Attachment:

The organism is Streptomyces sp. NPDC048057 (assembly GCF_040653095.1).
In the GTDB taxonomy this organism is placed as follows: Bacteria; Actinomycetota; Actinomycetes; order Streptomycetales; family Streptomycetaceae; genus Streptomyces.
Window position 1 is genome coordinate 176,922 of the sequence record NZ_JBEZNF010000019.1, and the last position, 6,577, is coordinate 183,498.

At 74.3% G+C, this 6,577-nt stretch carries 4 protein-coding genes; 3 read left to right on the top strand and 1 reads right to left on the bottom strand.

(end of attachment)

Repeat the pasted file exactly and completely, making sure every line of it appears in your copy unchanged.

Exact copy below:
The organism is Streptomyces sp. NPDC048057 (assembly GCF_040653095.1).
In the GTDB taxonomy this organism is placed as follows: Bacteria; Actinomycetota; Actinomycetes; order Streptomycetales; family Streptomycetaceae; genus Streptomyces.
Window position 1 is genome coordinate 176,922 of the sequence record NZ_JBEZNF010000019.1, and the last position, 6,577, is coordinate 183,498.

At 74.3% G+C, this 6,577-nt stretch carries 4 protein-coding genes; 3 read left to right on the top strand and 1 reads right to left on the bottom strand.